TITLE: New Year, Old Topics AUTHOR: Eugene Wallingford DATE: January 03, 2008 3:25 PM DESC: ----- BODY: I have had a more relaxing break than last year. With no traveling and only an occasional hour or two in my office knocking around, not working, my mind has had a chance to clear out a bit. This is a good way to start the year. I've even managed not to do much professional reading these past two weeks. About all I've read is a stack of old MacWorld magazines. Every time I or my department buys a Mac, I receive a complimentary 6-month subscription. I like to read about and try out all sorts of software, and this magazine is full of links. But I don't take time to read all of the issues as they roll in, which explains why I still had a couple of issues from late 2005 in my stack! (My favorite new app from this expedition is CocoThumbX.) New Year's Eve did bring in my mail the latest issue of inroads, the periodic bulletin of SIGCSE. Rather than add it to my stack of things to read, I decided to browse through it while watching college football on TV. I found a few items of value to my work. In the first twenty pages or so, I encountered several short articles that set the stage for ongoing discussion in the new year of issues that have been capturing mind share among CS educators for the last year or so. (Unfortunately, the latest issue of inroads is not yet available in the ACM Digital Library, so I'll have to add later the links to the articles discussed below.) First was Bill Manaris's Dropping CS Enrollments: Or The Emperor's New Clothes, which claims that the drop in CS enrollments may well be a result of the switch to C++, Java, and object-oriented programming in introductory courses. He includes a form of disclaimer late in his article by saying that his argument "is about the possibility that there is no absolute best language/paradigm for CS1". This is now an almost standard disclaimer in papers about the choice of language and paradigm for introductory CS courses, perhaps as an attempt to avoid the contention of the debates that swirl around the topic. But the heart of Manaris's article is a claim that what most of us do in CS1 these days is not good, disclaimer notwithstanding. That's okay; ideas are meant to be expressed, examined, and evaluated. Manaris backs his position from an interesting angle: the use of usability to judge programming languages. He quotes one of Jakob Nielsen's papers:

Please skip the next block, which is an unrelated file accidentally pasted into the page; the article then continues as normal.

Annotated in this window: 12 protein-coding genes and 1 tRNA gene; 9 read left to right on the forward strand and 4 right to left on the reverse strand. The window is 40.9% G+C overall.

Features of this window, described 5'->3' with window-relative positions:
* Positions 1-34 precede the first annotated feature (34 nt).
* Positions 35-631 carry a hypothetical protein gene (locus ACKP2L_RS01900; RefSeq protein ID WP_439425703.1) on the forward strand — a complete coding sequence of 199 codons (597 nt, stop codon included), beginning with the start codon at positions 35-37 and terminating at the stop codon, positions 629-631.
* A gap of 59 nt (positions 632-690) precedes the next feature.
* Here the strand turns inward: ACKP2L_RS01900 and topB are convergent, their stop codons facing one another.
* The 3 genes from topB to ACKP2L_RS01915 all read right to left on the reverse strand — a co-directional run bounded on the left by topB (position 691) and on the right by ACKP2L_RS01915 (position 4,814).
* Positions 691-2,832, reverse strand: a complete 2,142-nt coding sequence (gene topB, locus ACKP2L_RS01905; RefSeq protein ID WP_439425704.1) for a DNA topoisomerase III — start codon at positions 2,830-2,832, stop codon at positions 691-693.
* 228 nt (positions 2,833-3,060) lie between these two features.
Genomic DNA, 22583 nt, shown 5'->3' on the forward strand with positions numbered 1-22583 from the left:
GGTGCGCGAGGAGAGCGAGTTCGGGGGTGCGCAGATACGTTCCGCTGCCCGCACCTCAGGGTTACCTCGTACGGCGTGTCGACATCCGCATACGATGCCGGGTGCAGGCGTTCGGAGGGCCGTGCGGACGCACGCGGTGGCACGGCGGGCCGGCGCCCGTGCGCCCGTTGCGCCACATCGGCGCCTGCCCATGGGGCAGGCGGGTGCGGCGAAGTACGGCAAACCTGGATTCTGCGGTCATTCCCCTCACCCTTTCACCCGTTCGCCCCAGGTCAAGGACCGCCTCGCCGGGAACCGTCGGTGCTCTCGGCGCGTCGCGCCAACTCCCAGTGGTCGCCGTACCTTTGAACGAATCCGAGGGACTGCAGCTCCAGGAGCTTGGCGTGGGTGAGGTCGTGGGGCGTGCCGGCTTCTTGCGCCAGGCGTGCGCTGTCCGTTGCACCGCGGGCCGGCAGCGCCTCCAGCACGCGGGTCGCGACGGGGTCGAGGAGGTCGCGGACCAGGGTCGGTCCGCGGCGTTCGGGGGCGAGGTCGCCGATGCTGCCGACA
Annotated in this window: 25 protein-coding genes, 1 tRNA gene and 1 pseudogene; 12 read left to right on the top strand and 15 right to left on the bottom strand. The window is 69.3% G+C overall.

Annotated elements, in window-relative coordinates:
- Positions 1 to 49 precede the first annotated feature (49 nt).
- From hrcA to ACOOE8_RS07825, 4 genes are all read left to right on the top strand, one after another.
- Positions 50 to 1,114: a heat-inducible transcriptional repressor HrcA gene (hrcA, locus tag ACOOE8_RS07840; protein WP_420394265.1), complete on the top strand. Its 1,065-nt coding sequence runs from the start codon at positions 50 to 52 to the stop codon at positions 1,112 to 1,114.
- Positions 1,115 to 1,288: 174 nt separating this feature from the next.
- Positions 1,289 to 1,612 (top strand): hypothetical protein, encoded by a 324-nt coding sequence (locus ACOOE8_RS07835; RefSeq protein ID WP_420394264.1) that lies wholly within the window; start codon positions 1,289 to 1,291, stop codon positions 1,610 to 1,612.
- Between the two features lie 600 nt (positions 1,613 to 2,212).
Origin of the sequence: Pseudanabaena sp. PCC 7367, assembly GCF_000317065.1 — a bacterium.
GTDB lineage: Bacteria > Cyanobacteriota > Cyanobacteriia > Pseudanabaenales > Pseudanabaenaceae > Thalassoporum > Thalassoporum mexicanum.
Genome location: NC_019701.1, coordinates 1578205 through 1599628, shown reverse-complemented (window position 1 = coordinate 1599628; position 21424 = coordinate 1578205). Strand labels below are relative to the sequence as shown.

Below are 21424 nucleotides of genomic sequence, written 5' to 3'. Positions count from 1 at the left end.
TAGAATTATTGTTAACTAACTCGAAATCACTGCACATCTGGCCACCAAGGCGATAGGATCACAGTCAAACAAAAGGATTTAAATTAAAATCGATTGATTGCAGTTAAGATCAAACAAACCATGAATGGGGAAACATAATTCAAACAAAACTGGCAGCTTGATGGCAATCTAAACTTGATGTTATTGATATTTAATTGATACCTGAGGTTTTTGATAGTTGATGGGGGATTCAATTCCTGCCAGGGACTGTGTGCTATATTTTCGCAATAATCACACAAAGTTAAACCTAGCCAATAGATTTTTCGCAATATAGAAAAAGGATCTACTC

On the Web, usability is a necessary condition for survival. If a website is difficult to use, people leave. If the homepage fails to clearly state what a company offers and what users can do on the site, people leave. If users get lost on a website, they leave. If a website's information is hard to read or doesn't answer users' key questions, they leave. Note a pattern here? There's no such thing as a user reading a website manual or otherwise spending much time trying to figure out an interface. There are plenty of other websites available; leaving is the first line of defense when users encounter a difficulty.